Explain Bitcoin –
by Joff Paradise | 06 Jul, 2021 11:07 am | News
Bitcoin Beginner Basics
Explain Bitcoin in a Nutshell
To explain Bitcoin simply is something those familiar with the technology are often asked and many of us know the agony of trying to give a short, understandable, yet concise explanation. One of the very things that makes Bitcoin so special is its uniqueness – therein lies the difficulty of giving that short answer so many are asked to give. Even analogies are difficult to find because Bitcoin is not just one simple new invention, it is a combination of breakthroughs in encryption, public key cryptography, and distributed networks combined for one great creation.
The fact is, understanding Bitcoin fundamentally is not as important as understanding how or why to use it. Just as the Internet was misunderstood when first created, once people learned how to use it – things changed, rapidly, without the need for understanding data structures, fiber optics, internet protocol, HTTP routing, and the like. So, why do people get so hung up on understanding the underlying tech behind bitcoin? Because it has to do with money, and people do not want to risk their money, which makes it hard to trust an unknown entity with their money.
To explain bitcoin, in a nutshell, is not easy. Trusting bitcoin requires that people can at least explain it to themselves, and rationalize their trust. To gain that trust, a person must either study it, learn it and form a belief personally, or trust another person’s testimony. People are, despite negative testimony by many, trusting Bitcoin with their money – and that in itself makes it even more complicated.
Explain Bitcoin: What is it?
Anything digital can be copied over and over again – like sending an email multiple times. The difficulty that had to be resolved to implement a digital payment system was always to find a way to ensure nobody could spend the same money more than once. With PayPal, Visa, or MasterCard for example, a central authority verifies all of the transactions. However, the core innovative element that makes Bitcoin so special is that it does not depend on any “central authority”. Instead, a consensus in a massive, peer-to-peer network is used to verify transactions. As a result, payments are non-reversible, transaction fees are lower, and accounts cannot be frozen by any entity. And the digital funds cannot be spent more than once.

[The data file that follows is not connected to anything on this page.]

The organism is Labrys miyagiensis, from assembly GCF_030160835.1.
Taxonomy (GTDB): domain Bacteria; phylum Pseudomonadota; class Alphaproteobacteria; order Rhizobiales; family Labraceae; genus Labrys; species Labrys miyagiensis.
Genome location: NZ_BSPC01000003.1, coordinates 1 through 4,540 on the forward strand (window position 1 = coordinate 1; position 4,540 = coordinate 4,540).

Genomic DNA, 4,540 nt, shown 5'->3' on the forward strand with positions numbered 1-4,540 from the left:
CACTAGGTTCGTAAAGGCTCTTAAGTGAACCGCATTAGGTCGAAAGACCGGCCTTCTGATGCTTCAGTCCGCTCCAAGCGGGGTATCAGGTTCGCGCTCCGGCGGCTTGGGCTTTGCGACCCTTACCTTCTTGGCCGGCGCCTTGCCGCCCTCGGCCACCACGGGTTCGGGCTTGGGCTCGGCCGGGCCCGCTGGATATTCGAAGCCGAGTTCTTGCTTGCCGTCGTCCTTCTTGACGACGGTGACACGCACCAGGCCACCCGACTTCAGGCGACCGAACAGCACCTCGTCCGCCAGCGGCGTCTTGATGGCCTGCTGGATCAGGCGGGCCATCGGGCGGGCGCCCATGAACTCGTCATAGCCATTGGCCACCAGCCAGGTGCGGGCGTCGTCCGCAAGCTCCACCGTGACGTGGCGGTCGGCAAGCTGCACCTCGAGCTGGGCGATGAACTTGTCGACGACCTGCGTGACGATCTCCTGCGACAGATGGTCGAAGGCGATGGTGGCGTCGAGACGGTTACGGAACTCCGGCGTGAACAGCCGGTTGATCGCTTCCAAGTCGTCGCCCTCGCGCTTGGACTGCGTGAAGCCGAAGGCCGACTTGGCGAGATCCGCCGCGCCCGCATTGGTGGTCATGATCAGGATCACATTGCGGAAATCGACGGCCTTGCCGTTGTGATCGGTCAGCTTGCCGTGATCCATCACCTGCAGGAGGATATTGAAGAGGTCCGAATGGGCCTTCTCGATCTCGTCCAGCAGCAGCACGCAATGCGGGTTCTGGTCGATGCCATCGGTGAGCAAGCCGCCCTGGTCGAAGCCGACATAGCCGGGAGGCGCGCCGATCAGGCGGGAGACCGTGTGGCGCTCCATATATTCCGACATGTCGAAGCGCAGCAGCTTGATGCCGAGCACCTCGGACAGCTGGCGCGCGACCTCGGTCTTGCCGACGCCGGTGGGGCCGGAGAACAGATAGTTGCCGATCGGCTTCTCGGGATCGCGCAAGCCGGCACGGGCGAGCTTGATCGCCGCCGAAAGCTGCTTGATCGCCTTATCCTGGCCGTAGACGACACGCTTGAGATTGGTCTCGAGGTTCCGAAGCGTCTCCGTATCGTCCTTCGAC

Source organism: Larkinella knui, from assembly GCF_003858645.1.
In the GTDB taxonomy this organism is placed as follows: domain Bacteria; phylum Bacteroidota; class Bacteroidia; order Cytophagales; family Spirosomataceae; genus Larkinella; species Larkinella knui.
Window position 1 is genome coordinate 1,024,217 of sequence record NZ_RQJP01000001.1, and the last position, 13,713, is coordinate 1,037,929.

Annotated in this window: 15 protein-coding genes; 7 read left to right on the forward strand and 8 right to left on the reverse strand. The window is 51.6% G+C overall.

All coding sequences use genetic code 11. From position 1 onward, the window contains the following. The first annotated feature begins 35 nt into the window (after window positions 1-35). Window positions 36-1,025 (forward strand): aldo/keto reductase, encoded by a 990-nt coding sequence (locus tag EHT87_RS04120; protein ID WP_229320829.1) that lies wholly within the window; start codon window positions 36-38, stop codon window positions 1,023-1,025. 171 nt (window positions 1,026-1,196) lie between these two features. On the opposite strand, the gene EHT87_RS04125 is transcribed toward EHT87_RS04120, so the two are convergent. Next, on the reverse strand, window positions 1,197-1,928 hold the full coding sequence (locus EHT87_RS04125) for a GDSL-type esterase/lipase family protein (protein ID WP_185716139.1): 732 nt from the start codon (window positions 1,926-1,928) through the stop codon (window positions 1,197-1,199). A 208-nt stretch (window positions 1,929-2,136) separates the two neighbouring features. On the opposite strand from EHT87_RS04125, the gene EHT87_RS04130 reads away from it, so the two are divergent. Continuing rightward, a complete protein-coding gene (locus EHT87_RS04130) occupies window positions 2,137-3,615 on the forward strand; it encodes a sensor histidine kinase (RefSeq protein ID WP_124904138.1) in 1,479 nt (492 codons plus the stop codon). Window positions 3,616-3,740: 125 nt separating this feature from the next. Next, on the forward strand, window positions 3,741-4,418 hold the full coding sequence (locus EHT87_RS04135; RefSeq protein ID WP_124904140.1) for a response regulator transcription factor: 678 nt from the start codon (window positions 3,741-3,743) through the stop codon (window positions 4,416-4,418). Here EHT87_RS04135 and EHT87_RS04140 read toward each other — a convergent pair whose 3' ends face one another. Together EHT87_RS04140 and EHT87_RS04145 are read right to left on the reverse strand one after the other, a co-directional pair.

With no central computer hub processing Bitcoin transactions, it is impervious to government or central authority meddling, free of regulation (so far), or monitoring. In other words, your funds are non-confiscatable. The blockchain provides a trustworthy and redundant ledger of the number of bitcoins in circulation which is shared in a decentralized network. The software is open-source and free for anyone to operate, but it is not the code that protects transactions – it is the shared blockchain ledger that verifies the legitimacy of each transfer.
Who Controls it?
There is no central person, authority, or government in charge of Bitcoin. Multiple programmers donate their time and expertise to develop and update the open-source Bitcoin software. Changes are subject to the approval of lead developers, but individual bitcoin miners choose whether to install any new version release or stick with the previous release. Miners essentially “vote” with their processing power and it is in their best interest to accept changes only if they are beneficial to the Bitcoin currency. This level of “checks and balances” are what make it difficult for Bitcoin to be manipulated by anyone. To accurately explain Bitcoin, one should be comfortable with this concept.
How to Get Started?
There are basically four steps to start using Bitcoin. The most common misconception newcomers to bitcoin have is that one must buy a whole bitcoin. Bitcoin is divisible by 8 decimal points and you can buy as little as you want – $5, $10, $500 – whatever. It is recommended that newcomers learn to use bitcoin by buying a small amount and experimenting. Set up a wallet on an exchange, and a wallet on a device (laptop, computer, phone) to send small amounts back and forth to yourself and learn how easy it is to transmit funds.